I was a bit late in dropping my daughter off for school, so I wasn’t able to escape without being caught in the hallways, listening to the national anthem, and then the grade six students reading the morning announcements.
As I was making my way out the front door, I heard the school’s quote of the day and it stopped me in my tracks.
“An eye for an eye only ends up making the whole world blind,” read the eager twelve year old over the PA system.
It was her next sentence that stopped me in my tracks.
“That quote is from Ben Kingsley.”
“Seriously,” I said aloud, muttering something under my breath about Millennial teachers and a general lack of historical awareness. I thought to myself: “Doesn’t everyone know it was Mahatma Gandhi who said that?”
I pulled out my iPhone to consult Google in hopes of proving my point. I had every intention of walking into the office as the latest in a long line of self-righteous North Toronto parents, determined to set the record straight.
Then I realized “The kid was right.”
It is, of course, based on Exodus 21:24 “Eye for eye, tooth for tooth.” But according to the website Quote Investigator, there’s no proof Gandhi actually ever said that modified phrase. It quotes Fred R. Shapiro, the editor of the Yale Book of Quotations as saying while the Gandhi family believes the quote is authentic, no example of him actually uttering it has ever been discovered. According to the website:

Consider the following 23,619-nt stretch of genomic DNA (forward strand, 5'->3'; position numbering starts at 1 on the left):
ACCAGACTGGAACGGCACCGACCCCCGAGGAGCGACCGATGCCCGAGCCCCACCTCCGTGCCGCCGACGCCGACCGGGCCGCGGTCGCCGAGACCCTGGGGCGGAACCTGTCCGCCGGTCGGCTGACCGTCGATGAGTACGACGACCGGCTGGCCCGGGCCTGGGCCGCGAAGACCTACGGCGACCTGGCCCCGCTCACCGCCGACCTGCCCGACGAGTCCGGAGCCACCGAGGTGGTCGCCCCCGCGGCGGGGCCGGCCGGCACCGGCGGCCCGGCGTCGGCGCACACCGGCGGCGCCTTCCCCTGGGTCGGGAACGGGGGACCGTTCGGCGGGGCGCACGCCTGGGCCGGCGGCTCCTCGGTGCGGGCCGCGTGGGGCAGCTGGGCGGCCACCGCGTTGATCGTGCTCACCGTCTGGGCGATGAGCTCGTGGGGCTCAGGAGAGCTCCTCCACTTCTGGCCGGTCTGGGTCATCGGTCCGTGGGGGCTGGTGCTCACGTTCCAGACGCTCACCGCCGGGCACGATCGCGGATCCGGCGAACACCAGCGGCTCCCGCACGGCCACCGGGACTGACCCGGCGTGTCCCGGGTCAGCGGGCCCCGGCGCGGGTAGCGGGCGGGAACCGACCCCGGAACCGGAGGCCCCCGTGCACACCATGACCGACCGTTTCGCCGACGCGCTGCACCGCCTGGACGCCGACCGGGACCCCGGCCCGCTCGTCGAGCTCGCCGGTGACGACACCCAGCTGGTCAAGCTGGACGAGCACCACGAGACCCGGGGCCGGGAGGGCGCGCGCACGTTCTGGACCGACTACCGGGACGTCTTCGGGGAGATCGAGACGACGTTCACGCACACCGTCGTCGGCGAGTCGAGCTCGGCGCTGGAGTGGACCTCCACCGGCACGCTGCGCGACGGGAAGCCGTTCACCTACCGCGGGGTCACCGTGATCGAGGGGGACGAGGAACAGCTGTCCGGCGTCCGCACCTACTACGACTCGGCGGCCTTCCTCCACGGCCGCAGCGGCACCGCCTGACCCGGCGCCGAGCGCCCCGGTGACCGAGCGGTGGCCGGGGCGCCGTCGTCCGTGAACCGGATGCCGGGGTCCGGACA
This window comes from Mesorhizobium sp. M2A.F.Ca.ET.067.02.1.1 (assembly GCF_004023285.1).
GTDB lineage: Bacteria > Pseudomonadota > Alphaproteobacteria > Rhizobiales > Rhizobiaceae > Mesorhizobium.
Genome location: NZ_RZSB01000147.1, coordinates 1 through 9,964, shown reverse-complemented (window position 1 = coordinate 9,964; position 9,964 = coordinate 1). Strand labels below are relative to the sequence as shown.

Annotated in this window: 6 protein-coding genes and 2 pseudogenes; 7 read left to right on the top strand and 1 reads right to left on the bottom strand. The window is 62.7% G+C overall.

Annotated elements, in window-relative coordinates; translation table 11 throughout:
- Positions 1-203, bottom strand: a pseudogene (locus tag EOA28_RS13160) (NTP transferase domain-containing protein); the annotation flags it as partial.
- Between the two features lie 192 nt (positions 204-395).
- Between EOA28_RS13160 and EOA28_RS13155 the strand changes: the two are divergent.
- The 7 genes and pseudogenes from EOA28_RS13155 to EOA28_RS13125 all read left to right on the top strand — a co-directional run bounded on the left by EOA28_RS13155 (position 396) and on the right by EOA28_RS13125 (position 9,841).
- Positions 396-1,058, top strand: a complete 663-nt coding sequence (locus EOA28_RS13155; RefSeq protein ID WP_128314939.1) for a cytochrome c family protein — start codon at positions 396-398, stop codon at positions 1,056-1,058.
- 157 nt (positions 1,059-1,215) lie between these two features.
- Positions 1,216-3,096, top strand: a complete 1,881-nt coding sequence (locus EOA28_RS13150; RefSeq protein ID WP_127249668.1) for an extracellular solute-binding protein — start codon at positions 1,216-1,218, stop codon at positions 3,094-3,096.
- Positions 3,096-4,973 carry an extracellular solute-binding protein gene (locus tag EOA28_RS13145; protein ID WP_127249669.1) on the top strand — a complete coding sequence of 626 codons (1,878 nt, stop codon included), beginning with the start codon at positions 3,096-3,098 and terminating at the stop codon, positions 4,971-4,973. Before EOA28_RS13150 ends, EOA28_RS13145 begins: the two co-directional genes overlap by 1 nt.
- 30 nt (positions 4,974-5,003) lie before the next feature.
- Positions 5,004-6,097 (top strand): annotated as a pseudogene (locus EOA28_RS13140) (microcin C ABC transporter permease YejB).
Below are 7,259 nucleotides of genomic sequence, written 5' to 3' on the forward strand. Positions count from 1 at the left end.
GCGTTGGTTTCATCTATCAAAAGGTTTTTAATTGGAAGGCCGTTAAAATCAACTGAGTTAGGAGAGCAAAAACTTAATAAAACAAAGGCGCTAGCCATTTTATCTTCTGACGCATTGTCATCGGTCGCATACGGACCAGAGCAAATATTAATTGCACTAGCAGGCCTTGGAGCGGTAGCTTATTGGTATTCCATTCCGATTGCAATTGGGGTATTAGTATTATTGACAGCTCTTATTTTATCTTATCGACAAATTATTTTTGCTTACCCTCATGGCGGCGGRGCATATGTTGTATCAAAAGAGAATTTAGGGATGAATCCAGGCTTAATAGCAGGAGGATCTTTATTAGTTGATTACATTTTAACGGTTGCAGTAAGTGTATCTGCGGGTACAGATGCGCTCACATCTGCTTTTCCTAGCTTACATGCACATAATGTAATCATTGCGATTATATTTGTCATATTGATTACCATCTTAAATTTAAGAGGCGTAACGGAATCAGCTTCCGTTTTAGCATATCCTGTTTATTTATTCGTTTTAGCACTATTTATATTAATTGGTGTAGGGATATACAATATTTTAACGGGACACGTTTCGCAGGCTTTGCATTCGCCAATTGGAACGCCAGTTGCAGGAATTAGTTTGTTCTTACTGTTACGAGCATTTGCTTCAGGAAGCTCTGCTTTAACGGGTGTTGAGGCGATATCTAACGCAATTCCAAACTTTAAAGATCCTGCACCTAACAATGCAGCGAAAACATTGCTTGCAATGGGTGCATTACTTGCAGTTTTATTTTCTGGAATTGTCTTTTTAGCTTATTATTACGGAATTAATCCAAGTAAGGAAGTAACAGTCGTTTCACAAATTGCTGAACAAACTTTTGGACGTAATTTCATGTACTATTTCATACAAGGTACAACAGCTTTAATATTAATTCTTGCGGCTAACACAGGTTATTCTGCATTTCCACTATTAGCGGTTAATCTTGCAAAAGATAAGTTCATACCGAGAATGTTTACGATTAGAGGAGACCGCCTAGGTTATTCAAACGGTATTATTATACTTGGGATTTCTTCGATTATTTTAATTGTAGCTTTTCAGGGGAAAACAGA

…an important biographer of Gandhi, Louis Fischer, used a version of the expression when he wrote about Gandi’s approach to conflict. However, Fischer did not attribute the saying to Gandhi in his description of the leader’s life. Instead, Fisher used the expression himself as part of his explanation of Gandhi’s philosophy.
It goes on to argue that a misreading of that biography has lead many people to directly attribute the saying to the Indian leader. That point is reinforced in the 1982 Oscar-winning biopic Gandhi, when there is a scene where Ben Kingsley does turn to a close political ally and says:
“An eye for an eye only ends up making the whole world blind.”
So yes, it is accurate to attribute that quote to Sir Ben Kingsley (or perhaps more appropriately, screenwriter John Briley.)